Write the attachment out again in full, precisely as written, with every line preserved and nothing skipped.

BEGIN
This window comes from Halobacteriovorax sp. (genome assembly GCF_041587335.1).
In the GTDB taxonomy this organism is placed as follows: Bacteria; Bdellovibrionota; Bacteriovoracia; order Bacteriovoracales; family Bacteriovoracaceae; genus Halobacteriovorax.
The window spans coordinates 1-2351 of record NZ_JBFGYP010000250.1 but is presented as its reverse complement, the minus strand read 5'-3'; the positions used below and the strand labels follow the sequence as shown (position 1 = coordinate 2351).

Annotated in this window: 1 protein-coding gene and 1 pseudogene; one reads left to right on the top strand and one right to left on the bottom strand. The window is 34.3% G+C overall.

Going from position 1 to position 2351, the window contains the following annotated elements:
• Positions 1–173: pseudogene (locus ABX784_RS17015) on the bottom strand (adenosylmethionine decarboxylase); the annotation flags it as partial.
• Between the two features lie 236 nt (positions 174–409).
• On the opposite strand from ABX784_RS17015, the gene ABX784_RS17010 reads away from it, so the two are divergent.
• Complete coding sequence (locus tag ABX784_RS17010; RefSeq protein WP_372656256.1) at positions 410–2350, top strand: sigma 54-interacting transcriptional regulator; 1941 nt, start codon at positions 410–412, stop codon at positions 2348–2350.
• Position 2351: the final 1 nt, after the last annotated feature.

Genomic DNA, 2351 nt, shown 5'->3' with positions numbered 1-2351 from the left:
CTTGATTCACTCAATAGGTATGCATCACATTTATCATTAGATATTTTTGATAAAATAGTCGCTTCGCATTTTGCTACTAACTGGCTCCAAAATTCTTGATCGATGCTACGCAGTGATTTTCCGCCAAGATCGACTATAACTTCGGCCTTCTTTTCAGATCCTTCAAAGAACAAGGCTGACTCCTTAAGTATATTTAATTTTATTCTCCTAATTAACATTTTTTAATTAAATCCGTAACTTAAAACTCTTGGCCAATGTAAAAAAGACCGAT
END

This window comes from Halobacteriovorax sp. (genome assembly GCF_041587335.1).
In the GTDB taxonomy this organism is placed as follows: Bacteria; Bdellovibrionota; Bacteriovoracia; order Bacteriovoracales; family Bacteriovoracaceae; genus Halobacteriovorax.
The window spans coordinates 1-2351 of record NZ_JBFGYP010000250.1 but is presented as its reverse complement, the minus strand read 5'-3'; the positions used below and the strand labels follow the sequence as shown (position 1 = coordinate 2351).

Annotated in this window: 1 protein-coding gene and 1 pseudogene; one reads left to right on the top strand and one right to left on the bottom strand. The window is 34.3% G+C overall.

Going from position 1 to position 2351, the window contains the following annotated elements:
• Positions 1–173: pseudogene (locus ABX784_RS17015) on the bottom strand (adenosylmethionine decarboxylase); the annotation flags it as partial.
• Between the two features lie 236 nt (positions 174–409).
• On the opposite strand from ABX784_RS17015, the gene ABX784_RS17010 reads away from it, so the two are divergent.
• Complete coding sequence (locus tag ABX784_RS17010; RefSeq protein WP_372656256.1) at positions 410–2350, top strand: sigma 54-interacting transcriptional regulator; 1941 nt, start codon at positions 410–412, stop codon at positions 2348–2350.
• Position 2351: the final 1 nt, after the last annotated feature.

Genomic DNA, 2351 nt, shown 5'->3' with positions numbered 1-2351 from the left:
CTTGATTCACTCAATAGGTATGCATCACATTTATCATTAGATATTTTTGATAAAATAGTCGCTTCGCATTTTGCTACTAACTGGCTCCAAAATTCTTGATCGATGCTACGCAGTGATTTTCCGCCAAGATCGACTATAACTTCGGCCTTCTTTTCAGATCCTTCAAAGAACAAGGCTGACTCCTTAAGTATATTTAATTTTATTCTCCTAATTAACATTTTTTAATTAAATCCGTAACTTAAAACTCTTGGCCAATGTAAAAAAGACCGAT